Partial Migration

In many bird populations, as mentioned already, some individuals stay behind for the winter while others from the same area leave.1 This situation is found in breeding areas that are able to support some individuals in winter, but not as many as in the breeding season. Such partial migration can be divided into two types: obligate and facultative partial migration.

In obligate partial migration, certain individuals in a population migrate some distance every year regardless of prevailing environmental conditions, while other individuals remain resident every year. Particular individuals behave in the same way throughout their lives. This situation is presumed to occur where migratory behaviour is genetically controlled, and where there is no overwhelming advantage in staying or migrating. In some years, perhaps, the migrants do best and in others the residents, so that in the long term both types persist in the same breeding area (Berthold & Querner 1982b, Biebach 1983). They can maintain their distinctiveness only if they mate assortatively, with most migrants pairing with other migrants and most residents with other residents. This situation could occur, for example, if residents paired up in spring before the migrants arrive (a not uncommon event: for example, see Bearhop et al. 2005). If the two types interbred freely, they would lose their distinctiveness. Such a dual strategy is often viewed as the crucial intermediate stage in the transition from full resident to full migrant, or vice versa (see later).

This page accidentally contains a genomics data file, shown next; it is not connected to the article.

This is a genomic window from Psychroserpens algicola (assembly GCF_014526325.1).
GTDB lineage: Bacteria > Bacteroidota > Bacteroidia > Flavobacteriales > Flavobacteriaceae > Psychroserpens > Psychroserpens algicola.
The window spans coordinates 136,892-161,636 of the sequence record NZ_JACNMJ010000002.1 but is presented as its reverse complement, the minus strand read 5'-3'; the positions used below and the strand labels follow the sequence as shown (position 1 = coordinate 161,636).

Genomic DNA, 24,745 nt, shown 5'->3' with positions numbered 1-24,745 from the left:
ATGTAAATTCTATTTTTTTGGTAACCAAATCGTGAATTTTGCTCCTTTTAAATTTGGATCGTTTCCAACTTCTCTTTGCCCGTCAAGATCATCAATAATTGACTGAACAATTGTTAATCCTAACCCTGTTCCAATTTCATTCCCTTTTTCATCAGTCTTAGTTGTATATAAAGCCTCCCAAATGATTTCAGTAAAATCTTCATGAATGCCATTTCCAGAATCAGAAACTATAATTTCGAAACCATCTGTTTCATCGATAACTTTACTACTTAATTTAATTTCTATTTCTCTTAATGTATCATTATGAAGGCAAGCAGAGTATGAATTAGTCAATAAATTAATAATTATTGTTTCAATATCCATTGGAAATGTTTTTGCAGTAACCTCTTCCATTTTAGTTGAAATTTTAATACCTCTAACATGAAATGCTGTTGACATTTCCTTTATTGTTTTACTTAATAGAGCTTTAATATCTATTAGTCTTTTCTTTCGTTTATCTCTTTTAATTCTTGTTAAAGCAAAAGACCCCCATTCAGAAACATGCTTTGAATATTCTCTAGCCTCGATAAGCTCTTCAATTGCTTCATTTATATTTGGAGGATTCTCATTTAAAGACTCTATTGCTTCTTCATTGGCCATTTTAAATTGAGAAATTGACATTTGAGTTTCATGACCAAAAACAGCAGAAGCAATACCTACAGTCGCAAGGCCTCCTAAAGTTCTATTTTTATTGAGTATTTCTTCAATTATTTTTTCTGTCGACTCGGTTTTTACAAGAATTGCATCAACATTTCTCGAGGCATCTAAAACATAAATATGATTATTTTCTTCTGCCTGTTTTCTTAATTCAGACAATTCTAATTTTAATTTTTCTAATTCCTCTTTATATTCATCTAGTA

In this system, the advantage of each type of behaviour depends partly on what other individuals do. If more and more birds became resident, say, the time would come when far more birds stayed than the winter food supply would support. Competition would then increase, leading to greater mortality in the resident sector, eventually tipping the balance in favour of migration. In this way, changes in the relative advantages of the two types of behaviour could ensure that the ratio of residents to migrants in any one population was kept roughly in line with local conditions (Lundberg 1987). The relative advantages of resident versus migrant may, of course, change over the years if environmental conditions change, such as winter temperatures or winter food supplies in breeding areas (see Chapter 21 for examples). They may also differ between areas and, in many partial migrants, a greater proportion of individuals migrates from higher than from lower latitudes. Obligate partial migration could thus be viewed as an 'evo-lutionarily stable strategy' (ESS) because, with the appropriate ratio of migrants and residents in the local breeding population, in the long term the pay-offs for both genotypes, in terms of lifetime reproductive rates, are balanced, and in the conditions prevailing no one type can completely replace the other (Berthold 1984a, Kaitala et al. 1993).

1The term partial migration is used here for the individual variation in behaviour within a population, not for the variation between different populations of the same species.

In facultative partial migration the same individuals might migrate in some years and not in others, depending on conditions at the time. Because birds compete, and vary in dominance or feeding efficiency, some individuals are able to survive in conditions where others would perish unless they moved out (the 'behavioural dominance hypothesis' of partial migration, Kalela 1954, Gauthreaux 1978a, 1982a; Chapter 12). In many partially migrant populations, a higher proportion of juveniles than of adults, and of females than of males, migrate (Chapter 15). This fits the dominance order in such populations, so that when food is scarce, juveniles fare less well than adults, and females less well than males. The subordinate individuals therefore migrate in greater proportion, or for greater distances, than the dominants (Chapter 15). In this situation, facultative partial migration is a 'conditional response' to food supply, dependent partly on social status or on differing priorities related to age or sex. Individuals leave only if it becomes difficult for them to survive locally, and the same individual can vary its behaviour according to circumstance and age (Newton 1979, Smith & Nilsson 1987, Adriaensen & Dhondt 1990, Schwabl & Silverin 1990).